I quite appreciate the fact that Bi-Courtney is a business entity, and its primary aim will be maximise its opportunities. You're right, if I'm a business man I will probably do the same to protect my investment. My criticism on this issue is levelled against the govt. It is the role of the govt to balance the public and business interest in any PPP deal. Ideally, contracts like this are asessed against competition/consumer protection laws, just to make sure that the punter is not been ripped off. YOu may not be aware, recently British Airport Authority was told to sell some of its airports in the UK by the Competition Watchdog for similar reasons. Personally, I will never support a "private monopoly" because it can never operate in the public interest.
Thanks again for your comments.

Anonymous said...

Just read your post and to be honest, I think the first comment by anonymous was spot on. Before you say the Nigerian gov't is dumb etc, you need to do some reseach. Have you ever looked at PPP contracts in the UK? I have and I can tell you the clause is extremely standard. Look at the Dartford bridge in London, do you know that is operated under a PPP contract? Do you know they have the same exclusivity?

My view: don't jump to conclusions without checking your facts

Seyi said...

@Anonymous. Thanks for reading my blog. In response to your comments, I will suggest you read my latest post on this issue.

Comparing the Dartford PPP with MMA2 is like comparing apples with onions. Dartford was a 20yr concession and not 36yrs like MMA2. Also, Dartford is just one of many thames crossings within the M25(Greater London), which means commuters can choose not to use the Dartford bridge. But that is not the case MMA2. The inclusion of the exclusivity clause has created a private monopoly for 36yrs. That cannot be right. Where is the competition? How can passengers and airline operators be at the mercy of one service provider for 36yrs? Do you think Lagos can wait for 36yrs without building another Airport or Terminal. A city that is projected to have the fifth largest population in the world by 2015. Let's get real!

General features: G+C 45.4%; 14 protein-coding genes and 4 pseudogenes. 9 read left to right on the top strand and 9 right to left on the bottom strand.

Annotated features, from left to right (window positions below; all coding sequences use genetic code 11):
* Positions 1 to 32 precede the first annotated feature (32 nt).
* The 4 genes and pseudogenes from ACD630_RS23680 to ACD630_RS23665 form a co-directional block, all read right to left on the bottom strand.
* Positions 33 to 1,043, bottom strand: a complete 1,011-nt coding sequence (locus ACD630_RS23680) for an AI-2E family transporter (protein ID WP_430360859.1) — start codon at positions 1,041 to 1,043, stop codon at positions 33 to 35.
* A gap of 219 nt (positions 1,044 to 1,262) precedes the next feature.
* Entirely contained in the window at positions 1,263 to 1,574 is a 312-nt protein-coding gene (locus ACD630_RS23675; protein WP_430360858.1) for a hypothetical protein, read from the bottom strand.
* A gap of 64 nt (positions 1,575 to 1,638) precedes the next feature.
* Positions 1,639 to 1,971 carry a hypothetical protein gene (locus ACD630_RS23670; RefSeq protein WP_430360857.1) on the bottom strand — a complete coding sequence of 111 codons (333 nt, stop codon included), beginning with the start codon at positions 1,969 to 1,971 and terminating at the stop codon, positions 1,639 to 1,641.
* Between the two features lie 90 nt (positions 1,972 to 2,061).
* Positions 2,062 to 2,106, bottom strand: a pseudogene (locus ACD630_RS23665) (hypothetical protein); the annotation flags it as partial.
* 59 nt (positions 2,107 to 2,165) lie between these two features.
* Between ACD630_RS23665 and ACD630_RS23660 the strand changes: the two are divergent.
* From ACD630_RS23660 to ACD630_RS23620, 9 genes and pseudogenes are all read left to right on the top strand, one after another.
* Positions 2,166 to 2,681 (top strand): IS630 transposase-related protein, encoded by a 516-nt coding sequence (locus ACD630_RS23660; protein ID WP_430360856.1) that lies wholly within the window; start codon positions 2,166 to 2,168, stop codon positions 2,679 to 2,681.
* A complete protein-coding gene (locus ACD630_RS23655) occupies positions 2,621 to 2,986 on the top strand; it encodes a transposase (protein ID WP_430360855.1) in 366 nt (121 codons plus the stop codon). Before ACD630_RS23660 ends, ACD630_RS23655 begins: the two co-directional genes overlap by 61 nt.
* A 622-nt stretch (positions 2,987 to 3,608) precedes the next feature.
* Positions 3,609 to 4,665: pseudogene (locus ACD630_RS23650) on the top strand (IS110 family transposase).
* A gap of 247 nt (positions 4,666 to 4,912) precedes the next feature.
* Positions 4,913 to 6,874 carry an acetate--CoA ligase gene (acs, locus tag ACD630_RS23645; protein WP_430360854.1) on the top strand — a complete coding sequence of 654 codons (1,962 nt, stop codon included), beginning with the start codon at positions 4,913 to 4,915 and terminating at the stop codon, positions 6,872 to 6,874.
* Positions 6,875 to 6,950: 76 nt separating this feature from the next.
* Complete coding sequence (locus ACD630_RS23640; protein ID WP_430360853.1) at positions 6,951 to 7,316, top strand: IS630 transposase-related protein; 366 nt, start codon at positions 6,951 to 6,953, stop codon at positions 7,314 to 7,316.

I'm not a business man, but I appreciate Bi-Courtney business concern. However, at the end of the day, public interest should override any business or personal interest. We cannot use PPP to create private monopoly, it's just not right. In a country with consumer protection laws, such clauses will never be allowed. With a guaranteed income for 36yrs and no competing airport, where is the incentive for Bi-Courtney to be innovative?

Lastly, whilst I'm not privy to the details of the Dartford contract, I've been involved in infrastructure financing myself, so I know what I'm talking about. And having worked in the UK, I do not accept that such clauses are standard. Every PPP contract should be "fit for purpose". We cannot have "cut and paste" PPP contracts. And the fact that a clause exists in UK PPP contract doesn't mean it can be applicable in Nigeria

Anonymous said...

"We cannot have "cut and paste" PPP contracts. And the fact that a clause exists in UK PPP contract doesn't mean it can be applicable in Nigeria"

That's right. There are still a number of oddities with the Bi-Courtney PPP setup as not much is known as to how their development plans take into account the integration of Lagos airport in light of the promising original masterplan from the 1970's (which would have got Lagos well positioned as a top hub by now)as well as how airport development is to be integrated as part of a multi-modal transport system of Lagos and the entire region, not to talk of nationally.

It all appears too small-minded and untidy at the moment and little is known of how they intend to partner with the ariline actors to foster coordinated growth of air transport. Given the less than conventional circumstances in which Lagos Airport finds itself ( having missed out on traditonal organic growth and expansion while Nigeria Airways was around, unlike British Arways and Heathrow, for example), A lot more work by Bi-courtney will need to be done to tailor the PPP design to match the unique situation at Lagos.

lola said...

After reading your write-up, I must say , you are very passionate but it is very obvious that you don't know the whole story, you are only writing from half knowledge.

So tell me, how exactly is Bi-Courtney supposed to make their money and pay back their loan if it is not monopoly for the tenure of the contract? What I know is that there is nothing wrong with the contract. I happen to know so much about the whole issue and I give kudos to them.

I wonder if you can still say all you were saying, now that it is November 2010.